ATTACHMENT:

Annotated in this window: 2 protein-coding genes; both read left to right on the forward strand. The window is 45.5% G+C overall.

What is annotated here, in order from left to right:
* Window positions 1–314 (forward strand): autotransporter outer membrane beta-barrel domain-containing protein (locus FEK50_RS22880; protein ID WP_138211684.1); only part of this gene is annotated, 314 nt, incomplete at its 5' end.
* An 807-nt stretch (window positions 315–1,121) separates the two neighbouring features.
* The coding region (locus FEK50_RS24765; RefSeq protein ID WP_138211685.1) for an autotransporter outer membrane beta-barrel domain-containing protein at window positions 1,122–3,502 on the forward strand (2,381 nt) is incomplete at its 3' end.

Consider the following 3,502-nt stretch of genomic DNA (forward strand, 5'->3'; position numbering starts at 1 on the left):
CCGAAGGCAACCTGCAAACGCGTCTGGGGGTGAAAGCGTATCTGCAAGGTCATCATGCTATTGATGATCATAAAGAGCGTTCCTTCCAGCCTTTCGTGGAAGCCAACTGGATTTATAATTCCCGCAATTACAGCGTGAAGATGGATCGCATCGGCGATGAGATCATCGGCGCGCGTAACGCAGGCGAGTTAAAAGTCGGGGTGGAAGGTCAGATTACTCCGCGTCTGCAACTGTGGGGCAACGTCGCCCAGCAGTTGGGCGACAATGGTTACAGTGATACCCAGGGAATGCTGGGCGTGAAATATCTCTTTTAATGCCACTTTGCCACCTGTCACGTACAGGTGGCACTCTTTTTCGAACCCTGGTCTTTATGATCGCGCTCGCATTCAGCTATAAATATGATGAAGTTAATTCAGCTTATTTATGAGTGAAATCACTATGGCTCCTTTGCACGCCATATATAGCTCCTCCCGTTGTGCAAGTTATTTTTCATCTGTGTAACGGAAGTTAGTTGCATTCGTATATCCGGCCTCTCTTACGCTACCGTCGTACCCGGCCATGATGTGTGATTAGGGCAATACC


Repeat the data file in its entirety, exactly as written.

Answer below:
Annotated in this window: 2 protein-coding genes; both read left to right on the forward strand. The window is 45.5% G+C overall.

What is annotated here, in order from left to right:
* Window positions 1–314 (forward strand): autotransporter outer membrane beta-barrel domain-containing protein (locus FEK50_RS22880; protein ID WP_138211684.1); only part of this gene is annotated, 314 nt, incomplete at its 5' end.
* An 807-nt stretch (window positions 315–1,121) separates the two neighbouring features.
* The coding region (locus FEK50_RS24765; RefSeq protein ID WP_138211685.1) for an autotransporter outer membrane beta-barrel domain-containing protein at window positions 1,122–3,502 on the forward strand (2,381 nt) is incomplete at its 3' end.

Consider the following 3,502-nt stretch of genomic DNA (forward strand, 5'->3'; position numbering starts at 1 on the left):
CCGAAGGCAACCTGCAAACGCGTCTGGGGGTGAAAGCGTATCTGCAAGGTCATCATGCTATTGATGATCATAAAGAGCGTTCCTTCCAGCCTTTCGTGGAAGCCAACTGGATTTATAATTCCCGCAATTACAGCGTGAAGATGGATCGCATCGGCGATGAGATCATCGGCGCGCGTAACGCAGGCGAGTTAAAAGTCGGGGTGGAAGGTCAGATTACTCCGCGTCTGCAACTGTGGGGCAACGTCGCCCAGCAGTTGGGCGACAATGGTTACAGTGATACCCAGGGAATGCTGGGCGTGAAATATCTCTTTTAATGCCACTTTGCCACCTGTCACGTACAGGTGGCACTCTTTTTCGAACCCTGGTCTTTATGATCGCGCTCGCATTCAGCTATAAATATGATGAAGTTAATTCAGCTTATTTATGAGTGAAATCACTATGGCTCCTTTGCACGCCATATATAGCTCCTCCCGTTGTGCAAGTTATTTTTCATCTGTGTAACGGAAGTTAGTTGCATTCGTATATCCGGCCTCTCTTACGCTACCGTCGTACCCGGCCATGATGTGTGATTAGGGCAATACC